The hilarious production (which ends with a chorus of dancing girls appearing onstage to augment the final tableau's darkly cynical comment on life and lust) is matched by a wonderfully lucid reading of the score by Pappano. Metrical precision was matched by his typically generous reining-in of the orchestral forces to allow the singers to shine. My only small quibble is that the Spanish elements of the music could have been more pronounced sometimes: not for nothing is this opera called The Spanish Hour.

Given their declaration that the double bill was staged because Pappano and Jones desperately needed to do a comedy, it seemed somewhat strange to me that they chose to lard such a dark interpretation on Gianni Schicchi. It was a fascinating and worthwhile venture, but ultimately not one that convinced me. Certainly, there were some luminously funny moments. The death of Buoso Donati, over whose will his family spends the entire opera arguing, was amusingly done thanks to actor Bob Smith's lifeless collapse onto the bed; the hunt for the will included searching in the ceiling and under the floorboards; and it was hilarious when Gianni Schicchi pursued a member of the family and returned with the bust of Dante, who is invoked in the opera's closing stanza.

But I don't feel that the piece really suited being set in a drab, dimly-lit 1970s sitting room - complete with paper peeling off the walls, electric panel heater and half-exploded television - even if it was a stroke of genius to portray Buoso's grouchy brother-in-law as Ricky Tomlinson from The Royle Family (drolly brought to life by Jeremy White). Some of the other characters worked, too, such as Elena Zilio's feisty old handbag-thrashing Nella, but it was fatal to portray Gianni Schicchi himself as a smoking mechanic in a T-shirt and cap. We are supposed to believe that this is a learned man of literature and the law who outwits the town lawyer by masquerading as the dead Donati and modifies the latter's will in his own favour. Much as Bryn Terfel threw himself into the part and sang with a glorious lack of restraint - his cries of 'Vittoria, vittoria!' on conceiving the plan were thrilling - this interpretation of the piece didn't ring true.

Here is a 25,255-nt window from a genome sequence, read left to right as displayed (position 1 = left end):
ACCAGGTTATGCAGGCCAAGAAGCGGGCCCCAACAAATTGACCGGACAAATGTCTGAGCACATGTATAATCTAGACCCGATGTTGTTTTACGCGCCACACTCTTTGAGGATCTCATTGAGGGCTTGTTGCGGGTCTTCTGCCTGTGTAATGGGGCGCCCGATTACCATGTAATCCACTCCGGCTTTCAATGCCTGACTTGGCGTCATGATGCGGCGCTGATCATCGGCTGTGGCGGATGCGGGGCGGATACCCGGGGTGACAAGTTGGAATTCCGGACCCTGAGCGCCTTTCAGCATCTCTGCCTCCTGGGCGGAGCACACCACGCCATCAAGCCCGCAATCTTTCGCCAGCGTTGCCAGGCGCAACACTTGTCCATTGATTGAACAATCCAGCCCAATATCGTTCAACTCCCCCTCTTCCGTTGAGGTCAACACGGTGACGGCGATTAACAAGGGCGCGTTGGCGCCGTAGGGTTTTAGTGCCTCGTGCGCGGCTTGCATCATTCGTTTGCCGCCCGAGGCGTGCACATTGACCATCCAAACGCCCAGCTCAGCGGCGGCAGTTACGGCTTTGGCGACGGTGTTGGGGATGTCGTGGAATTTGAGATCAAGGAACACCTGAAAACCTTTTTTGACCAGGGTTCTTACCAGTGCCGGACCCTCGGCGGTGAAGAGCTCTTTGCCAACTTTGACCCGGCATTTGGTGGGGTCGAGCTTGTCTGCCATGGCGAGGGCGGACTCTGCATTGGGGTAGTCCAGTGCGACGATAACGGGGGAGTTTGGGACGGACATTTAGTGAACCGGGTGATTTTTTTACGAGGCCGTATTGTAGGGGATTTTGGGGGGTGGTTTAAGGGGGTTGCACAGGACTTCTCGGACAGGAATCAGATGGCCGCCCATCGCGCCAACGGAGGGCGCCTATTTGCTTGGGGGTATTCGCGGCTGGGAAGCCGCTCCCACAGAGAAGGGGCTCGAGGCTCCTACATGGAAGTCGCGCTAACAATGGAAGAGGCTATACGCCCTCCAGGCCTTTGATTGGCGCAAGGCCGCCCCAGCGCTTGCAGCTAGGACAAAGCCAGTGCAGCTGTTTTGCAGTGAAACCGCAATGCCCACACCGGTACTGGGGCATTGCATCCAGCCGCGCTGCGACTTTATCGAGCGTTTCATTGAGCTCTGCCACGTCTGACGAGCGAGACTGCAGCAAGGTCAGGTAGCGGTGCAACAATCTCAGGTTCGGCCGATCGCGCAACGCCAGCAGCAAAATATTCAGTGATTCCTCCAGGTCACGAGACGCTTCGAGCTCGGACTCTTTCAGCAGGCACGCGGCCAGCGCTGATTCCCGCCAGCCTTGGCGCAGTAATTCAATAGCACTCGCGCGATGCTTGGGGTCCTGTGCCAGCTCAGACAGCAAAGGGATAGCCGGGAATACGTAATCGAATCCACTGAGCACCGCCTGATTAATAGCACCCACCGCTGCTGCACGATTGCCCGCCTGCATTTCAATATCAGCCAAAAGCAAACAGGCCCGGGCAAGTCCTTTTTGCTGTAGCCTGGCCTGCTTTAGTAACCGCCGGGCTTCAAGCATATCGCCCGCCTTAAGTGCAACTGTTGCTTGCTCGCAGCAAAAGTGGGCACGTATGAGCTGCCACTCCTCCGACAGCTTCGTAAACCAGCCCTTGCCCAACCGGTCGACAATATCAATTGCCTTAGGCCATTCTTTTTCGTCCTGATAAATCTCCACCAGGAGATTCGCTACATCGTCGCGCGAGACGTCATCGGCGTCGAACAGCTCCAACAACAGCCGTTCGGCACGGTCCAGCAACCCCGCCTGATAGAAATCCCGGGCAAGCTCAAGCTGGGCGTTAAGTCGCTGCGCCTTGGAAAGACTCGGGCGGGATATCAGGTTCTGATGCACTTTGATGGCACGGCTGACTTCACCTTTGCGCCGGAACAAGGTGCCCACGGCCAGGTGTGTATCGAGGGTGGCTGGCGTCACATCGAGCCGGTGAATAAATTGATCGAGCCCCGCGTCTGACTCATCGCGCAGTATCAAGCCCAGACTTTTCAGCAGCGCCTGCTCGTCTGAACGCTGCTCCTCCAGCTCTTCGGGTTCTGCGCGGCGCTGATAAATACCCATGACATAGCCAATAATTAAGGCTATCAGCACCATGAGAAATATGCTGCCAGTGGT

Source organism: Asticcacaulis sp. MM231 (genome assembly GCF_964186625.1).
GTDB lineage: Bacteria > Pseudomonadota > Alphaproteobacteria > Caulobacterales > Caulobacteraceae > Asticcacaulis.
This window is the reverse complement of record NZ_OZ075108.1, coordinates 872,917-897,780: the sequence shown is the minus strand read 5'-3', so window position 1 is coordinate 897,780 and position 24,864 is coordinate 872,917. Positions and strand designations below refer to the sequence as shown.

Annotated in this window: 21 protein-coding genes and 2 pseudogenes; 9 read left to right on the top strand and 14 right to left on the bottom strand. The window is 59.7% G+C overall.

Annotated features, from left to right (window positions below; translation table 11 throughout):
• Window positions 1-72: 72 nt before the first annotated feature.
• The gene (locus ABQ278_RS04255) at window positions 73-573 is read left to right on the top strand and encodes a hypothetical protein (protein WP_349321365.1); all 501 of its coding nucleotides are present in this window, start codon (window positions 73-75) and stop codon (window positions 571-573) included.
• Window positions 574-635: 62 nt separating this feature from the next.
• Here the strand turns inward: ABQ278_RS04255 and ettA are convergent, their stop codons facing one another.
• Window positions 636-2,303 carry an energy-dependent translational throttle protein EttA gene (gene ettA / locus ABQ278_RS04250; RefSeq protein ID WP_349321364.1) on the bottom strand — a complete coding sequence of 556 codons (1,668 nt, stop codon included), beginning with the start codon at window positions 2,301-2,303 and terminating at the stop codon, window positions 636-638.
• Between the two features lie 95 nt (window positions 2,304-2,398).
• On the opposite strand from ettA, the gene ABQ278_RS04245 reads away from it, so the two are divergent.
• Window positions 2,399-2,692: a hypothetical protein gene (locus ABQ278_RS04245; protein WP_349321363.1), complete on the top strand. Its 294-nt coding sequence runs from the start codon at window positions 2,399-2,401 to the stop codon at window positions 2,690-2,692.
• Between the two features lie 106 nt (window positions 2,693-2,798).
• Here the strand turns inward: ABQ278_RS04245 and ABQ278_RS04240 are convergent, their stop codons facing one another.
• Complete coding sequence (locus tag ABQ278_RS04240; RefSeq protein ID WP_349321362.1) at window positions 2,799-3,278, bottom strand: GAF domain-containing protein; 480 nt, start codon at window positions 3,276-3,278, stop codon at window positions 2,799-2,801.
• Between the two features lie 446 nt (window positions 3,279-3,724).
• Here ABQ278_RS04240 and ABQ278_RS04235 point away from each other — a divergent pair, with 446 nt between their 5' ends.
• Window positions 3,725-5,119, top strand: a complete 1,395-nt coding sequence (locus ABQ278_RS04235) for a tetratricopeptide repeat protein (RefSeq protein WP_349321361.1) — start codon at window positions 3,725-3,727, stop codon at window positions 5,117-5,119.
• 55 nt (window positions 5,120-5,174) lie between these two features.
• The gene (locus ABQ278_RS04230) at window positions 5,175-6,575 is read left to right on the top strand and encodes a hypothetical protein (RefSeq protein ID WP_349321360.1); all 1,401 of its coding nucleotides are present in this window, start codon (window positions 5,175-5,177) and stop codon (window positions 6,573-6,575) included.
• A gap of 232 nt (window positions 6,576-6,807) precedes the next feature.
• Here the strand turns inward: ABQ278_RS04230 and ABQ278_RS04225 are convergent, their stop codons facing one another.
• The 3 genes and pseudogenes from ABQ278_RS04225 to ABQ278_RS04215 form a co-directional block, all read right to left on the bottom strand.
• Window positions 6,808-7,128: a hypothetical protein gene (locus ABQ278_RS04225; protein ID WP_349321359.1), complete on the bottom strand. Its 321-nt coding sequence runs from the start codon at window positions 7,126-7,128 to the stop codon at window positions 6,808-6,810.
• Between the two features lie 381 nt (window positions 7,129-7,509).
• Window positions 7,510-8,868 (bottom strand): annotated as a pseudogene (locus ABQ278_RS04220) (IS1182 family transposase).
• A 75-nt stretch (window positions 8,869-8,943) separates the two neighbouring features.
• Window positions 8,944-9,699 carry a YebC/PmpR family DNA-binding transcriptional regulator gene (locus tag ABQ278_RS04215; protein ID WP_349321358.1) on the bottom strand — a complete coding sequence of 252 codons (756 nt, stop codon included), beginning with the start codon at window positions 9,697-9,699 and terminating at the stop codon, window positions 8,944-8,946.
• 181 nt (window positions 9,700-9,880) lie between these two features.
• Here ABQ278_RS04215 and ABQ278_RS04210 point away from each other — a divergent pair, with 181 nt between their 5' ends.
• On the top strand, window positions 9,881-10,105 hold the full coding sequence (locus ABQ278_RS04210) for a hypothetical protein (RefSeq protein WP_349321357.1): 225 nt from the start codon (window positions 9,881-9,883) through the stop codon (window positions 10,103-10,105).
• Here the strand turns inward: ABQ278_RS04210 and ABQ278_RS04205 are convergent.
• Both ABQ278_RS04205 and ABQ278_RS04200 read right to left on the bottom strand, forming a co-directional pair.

The dramatic vision for the opera had also seeped into the orchestra pit, where Pappano proved surprisingly sluggish; sixty minutes for Gianni Schicchi is between five and ten minutes slower than most readings, and I really longed for the pace to quicken and the strings' timbre to lighten during the opening scene particularly. Normally, the family's cries of 'Povero Buoso' are exaggerated and side-splitting - they are, after all, sung over a busily ironic neo-classical theme in the orchestra. Here, Pappano made them genuinely sad, and although the clarinet and cor anglais impressed with their beautiful playing of the accompaniment, it seemed to me to miss the point: Gianni Schicchi is meant to be a highly frothy glass of operatic champagne.

Nevertheless, the cast was marvellous. Gwynne Howell stood out as Simone, the head of the family, for his Italianate tone and distinguished presence, while Saimir Pirgu promises to be one of the finest lyric tenors of the future after his striking Rinuccio. Pappano offered a masterclass in opera conducting during the opera's only famous aria, 'O mio babbino caro', shaping the phrases with elegance, and although Dina Kuznetsova had a minor blip in this aria, she never lost its poignancy and was a touching Lauretta. And the brilliant Marie McLaughlin and Jeffrey Lloyd-Roberts were luxury casting as La Ciesca and Gherardo.

There's much to be recommended here, and I appreciate what Pappano and Jones were trying to do in Schicchi. But for me, the more successful of the two operas was the Ravel, which revealed a neglected masterpiece that would be worth seeing again.

By Dominic McHugh